Jonathan Majors as Kang/He Who Remains in Marvel and Disney+'s Loki series.

This Marvel News Has Me Dreading the ‘Loki’ Season 2 Finale

Earlier today, Variety released a stunning exposé on the problems plaguing Marvel Studios. There’s a lot of shocking stuff in the article, but one line in particular is haunting me.

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The article indicates that the Loki season 2 finale, which airs on November 9, will focus largely on Kang the Conqueror. Kang is played by Jonathan Majors, who’s preparing to stand trial for domestic violence charges. “Marvel is truly f*cked with the whole Kang angle,” says one anonymous source who has reportedly seen the finale. “And they haven’t had an opportunity to rewrite until very recently [because of the WGA strike]. But I don’t see a path to how they move forward with him.”

Regardless of how Marvel handles Majors’ presence in light of the allegations against him—they’ve already recast other characters for other reasons, replacing Edward Norton with Mark Ruffalo for the Hulk, and Terrence Howard with Don Cheadle for War Machine, but it’s still not an enviable task—if the article is accurate and the Loki season 2 finale is even more devoted to Kang than the rest of the season has been, then that doesn’t bode well for the season’s storytelling.

I’ve already complained, multiple times, that Loki season 2 feels largely uninterested in Loki himself, often relegating him to the background as the plot focuses on endless tinkering with the Temporal Loom. If the season finale is just a setup for Kang’s next appearance, then it may end up feeling like there was really no point to a second season at all.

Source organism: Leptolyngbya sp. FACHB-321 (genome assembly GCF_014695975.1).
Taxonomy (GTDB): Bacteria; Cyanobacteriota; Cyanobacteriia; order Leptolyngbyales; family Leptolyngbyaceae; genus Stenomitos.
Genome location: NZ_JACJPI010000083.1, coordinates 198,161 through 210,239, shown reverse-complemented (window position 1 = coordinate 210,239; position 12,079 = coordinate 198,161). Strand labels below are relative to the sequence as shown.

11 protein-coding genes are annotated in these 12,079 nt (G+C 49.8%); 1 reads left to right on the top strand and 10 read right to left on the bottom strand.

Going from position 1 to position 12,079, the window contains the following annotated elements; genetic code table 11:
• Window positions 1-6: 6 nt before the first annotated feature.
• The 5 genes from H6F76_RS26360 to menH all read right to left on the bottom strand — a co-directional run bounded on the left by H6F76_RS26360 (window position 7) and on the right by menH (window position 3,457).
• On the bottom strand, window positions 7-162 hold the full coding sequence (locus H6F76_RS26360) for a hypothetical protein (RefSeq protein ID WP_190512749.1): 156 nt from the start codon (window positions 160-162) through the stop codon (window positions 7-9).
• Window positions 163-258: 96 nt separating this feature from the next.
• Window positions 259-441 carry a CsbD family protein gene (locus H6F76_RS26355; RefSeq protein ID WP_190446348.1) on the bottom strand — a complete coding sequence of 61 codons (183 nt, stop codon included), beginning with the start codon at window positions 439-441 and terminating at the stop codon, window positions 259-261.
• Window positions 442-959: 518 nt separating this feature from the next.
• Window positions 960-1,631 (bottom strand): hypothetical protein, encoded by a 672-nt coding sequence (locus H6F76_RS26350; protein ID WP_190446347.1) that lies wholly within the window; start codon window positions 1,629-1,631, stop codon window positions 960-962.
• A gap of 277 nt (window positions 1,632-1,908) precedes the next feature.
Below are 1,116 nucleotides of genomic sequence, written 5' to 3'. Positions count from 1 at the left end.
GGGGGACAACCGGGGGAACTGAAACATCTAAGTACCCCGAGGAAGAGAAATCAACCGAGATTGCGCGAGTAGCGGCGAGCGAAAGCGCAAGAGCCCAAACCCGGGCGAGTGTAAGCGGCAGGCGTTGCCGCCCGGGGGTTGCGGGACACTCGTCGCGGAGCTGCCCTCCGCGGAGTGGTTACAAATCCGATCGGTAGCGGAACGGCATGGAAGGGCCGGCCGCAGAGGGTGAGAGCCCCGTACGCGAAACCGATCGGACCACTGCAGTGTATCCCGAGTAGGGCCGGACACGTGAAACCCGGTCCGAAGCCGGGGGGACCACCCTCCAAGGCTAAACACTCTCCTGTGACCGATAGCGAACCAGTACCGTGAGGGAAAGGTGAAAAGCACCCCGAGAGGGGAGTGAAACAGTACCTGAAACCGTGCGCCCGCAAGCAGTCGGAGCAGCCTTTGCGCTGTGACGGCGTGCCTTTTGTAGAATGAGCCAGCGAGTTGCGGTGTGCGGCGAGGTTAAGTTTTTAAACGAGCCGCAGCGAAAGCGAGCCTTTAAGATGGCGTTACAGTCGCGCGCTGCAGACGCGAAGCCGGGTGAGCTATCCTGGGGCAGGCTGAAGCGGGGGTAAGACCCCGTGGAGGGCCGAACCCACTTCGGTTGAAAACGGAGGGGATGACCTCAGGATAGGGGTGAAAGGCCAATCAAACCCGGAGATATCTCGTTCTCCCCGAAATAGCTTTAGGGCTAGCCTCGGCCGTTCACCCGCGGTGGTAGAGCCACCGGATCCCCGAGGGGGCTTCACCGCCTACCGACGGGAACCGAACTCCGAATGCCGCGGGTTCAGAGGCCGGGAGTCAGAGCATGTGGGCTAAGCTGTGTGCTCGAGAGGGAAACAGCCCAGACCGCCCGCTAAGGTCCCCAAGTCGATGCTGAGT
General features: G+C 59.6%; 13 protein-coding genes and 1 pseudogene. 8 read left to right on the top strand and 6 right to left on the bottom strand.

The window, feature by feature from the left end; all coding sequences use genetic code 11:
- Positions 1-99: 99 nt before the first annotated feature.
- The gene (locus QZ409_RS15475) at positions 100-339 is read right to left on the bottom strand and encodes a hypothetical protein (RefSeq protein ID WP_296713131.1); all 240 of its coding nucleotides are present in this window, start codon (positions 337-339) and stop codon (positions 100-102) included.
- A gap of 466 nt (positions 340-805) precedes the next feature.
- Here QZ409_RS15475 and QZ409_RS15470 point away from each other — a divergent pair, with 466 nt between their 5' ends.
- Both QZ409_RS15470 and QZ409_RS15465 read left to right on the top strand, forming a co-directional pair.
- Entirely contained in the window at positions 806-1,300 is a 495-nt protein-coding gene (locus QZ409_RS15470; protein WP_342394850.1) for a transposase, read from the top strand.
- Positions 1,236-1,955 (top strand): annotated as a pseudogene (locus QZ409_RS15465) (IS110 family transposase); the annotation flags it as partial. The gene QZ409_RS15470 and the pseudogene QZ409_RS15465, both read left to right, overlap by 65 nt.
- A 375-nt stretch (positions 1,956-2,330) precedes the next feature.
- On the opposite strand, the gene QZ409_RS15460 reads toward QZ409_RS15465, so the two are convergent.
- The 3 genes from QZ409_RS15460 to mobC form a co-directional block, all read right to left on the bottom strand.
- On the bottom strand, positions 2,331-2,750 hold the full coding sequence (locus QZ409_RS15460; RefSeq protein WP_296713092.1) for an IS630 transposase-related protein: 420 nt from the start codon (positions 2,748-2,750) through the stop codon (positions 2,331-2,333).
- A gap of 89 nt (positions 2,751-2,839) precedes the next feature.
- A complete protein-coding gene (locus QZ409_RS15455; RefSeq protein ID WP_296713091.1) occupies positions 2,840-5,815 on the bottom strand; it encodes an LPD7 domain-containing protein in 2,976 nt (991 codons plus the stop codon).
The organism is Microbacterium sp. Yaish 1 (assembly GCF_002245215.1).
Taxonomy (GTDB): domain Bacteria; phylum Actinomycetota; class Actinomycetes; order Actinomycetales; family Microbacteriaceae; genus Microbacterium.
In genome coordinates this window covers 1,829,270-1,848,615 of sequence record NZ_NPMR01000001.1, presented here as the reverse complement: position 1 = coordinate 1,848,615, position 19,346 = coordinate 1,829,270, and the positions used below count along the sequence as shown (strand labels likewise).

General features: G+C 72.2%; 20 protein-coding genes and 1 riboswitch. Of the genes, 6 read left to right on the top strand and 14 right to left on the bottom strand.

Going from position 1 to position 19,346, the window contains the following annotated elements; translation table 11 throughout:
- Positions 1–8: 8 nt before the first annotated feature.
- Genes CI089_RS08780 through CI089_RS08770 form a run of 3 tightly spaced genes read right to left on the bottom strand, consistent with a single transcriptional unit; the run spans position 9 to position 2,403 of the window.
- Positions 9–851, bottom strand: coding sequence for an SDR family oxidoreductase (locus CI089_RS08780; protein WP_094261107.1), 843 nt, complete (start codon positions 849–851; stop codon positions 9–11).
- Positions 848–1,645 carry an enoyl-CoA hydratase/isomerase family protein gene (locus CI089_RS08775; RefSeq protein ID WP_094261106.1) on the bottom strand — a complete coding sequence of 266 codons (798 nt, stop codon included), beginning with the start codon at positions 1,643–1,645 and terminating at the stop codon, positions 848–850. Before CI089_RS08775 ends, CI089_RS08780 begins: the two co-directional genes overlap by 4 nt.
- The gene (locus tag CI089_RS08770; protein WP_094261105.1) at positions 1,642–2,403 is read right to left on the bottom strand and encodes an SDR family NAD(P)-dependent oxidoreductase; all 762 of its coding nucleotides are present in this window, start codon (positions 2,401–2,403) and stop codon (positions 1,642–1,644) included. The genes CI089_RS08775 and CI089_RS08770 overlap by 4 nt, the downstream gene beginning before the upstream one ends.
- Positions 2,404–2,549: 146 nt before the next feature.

Especially since that was the finale of last season. Remember how the entire last episode was a long introduction to He Who Remains? I was one of the viewers who thought the finale worked, even though it was unorthodox, but I dread the thought of sitting through the same concept again. After Loki season 1 and the post-credit scene in Ant-Man and the Wasp: Quantumania, how many more intros to Kang are we expected to sit through? Could the multiversal war please just start already?

All these problems point to the deeper issues facing Marvel Studios: a mandate, presumably from its parent company Disney, to produce as much content as possible, while giving the people who actually make that content as little money, time, and resources as possible. Writers spent the summer striking, actors are still trying to get a fair deal, and VFX workers are unionizing. Meanwhile, Marvel (again, under Disney) has taken a formula that worked—telling largely self-contained stories that also weave together a larger narrative—and killed it by trying to do too much, too quickly. There’s the reason the Golden Goose is such an enduring fable: because every time short-sighted executives get their hands on one, they waste no time in hacking it to pieces.

(featured image: Disney+)

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Julia Glassman
Julia Glassman (she/her) holds an MFA from the Iowa Writers' Workshop, and has been covering feminism and media since 2007. As a staff writer for The Mary Sue, Julia covers Marvel movies, folk horror, sci fi and fantasy, film and TV, comics, and all things witchy. Under the pen name Asa West, she's the author of the popular zine 'Five Principles of Green Witchcraft' (Gods & Radicals Press). You can check out more of her writing at <a href=""></a>